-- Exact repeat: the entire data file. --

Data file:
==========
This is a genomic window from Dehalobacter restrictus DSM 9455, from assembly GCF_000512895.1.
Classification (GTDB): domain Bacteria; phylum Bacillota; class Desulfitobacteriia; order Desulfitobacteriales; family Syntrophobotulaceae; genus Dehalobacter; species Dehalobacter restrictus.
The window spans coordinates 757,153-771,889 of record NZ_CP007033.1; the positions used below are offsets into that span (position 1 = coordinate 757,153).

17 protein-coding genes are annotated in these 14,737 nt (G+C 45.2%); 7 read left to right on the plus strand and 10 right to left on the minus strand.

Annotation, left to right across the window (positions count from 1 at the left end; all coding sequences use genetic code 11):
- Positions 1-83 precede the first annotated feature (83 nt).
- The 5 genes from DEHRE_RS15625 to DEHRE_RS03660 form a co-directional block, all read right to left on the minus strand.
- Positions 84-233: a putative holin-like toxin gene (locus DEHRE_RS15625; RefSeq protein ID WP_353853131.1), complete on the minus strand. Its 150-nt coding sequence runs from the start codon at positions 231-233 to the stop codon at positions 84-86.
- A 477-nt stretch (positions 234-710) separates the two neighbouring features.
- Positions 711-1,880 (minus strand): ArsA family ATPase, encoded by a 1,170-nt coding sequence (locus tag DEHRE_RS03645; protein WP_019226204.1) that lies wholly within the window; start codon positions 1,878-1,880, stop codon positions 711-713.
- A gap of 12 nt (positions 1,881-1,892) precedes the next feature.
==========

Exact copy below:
This is a genomic window from Dehalobacter restrictus DSM 9455, from assembly GCF_000512895.1.
Classification (GTDB): domain Bacteria; phylum Bacillota; class Desulfitobacteriia; order Desulfitobacteriales; family Syntrophobotulaceae; genus Dehalobacter; species Dehalobacter restrictus.
The window spans coordinates 757,153-771,889 of record NZ_CP007033.1; the positions used below are offsets into that span (position 1 = coordinate 757,153).

17 protein-coding genes are annotated in these 14,737 nt (G+C 45.2%); 7 read left to right on the plus strand and 10 right to left on the minus strand.

Annotation, left to right across the window (positions count from 1 at the left end; all coding sequences use genetic code 11):
- Positions 1-83 precede the first annotated feature (83 nt).
- The 5 genes from DEHRE_RS15625 to DEHRE_RS03660 form a co-directional block, all read right to left on the minus strand.
- Positions 84-233: a putative holin-like toxin gene (locus DEHRE_RS15625; RefSeq protein ID WP_353853131.1), complete on the minus strand. Its 150-nt coding sequence runs from the start codon at positions 231-233 to the stop codon at positions 84-86.
- A 477-nt stretch (positions 234-710) separates the two neighbouring features.
- Positions 711-1,880 (minus strand): ArsA family ATPase, encoded by a 1,170-nt coding sequence (locus tag DEHRE_RS03645; protein WP_019226204.1) that lies wholly within the window; start codon positions 1,878-1,880, stop codon positions 711-713.
- A gap of 12 nt (positions 1,881-1,892) precedes the next feature.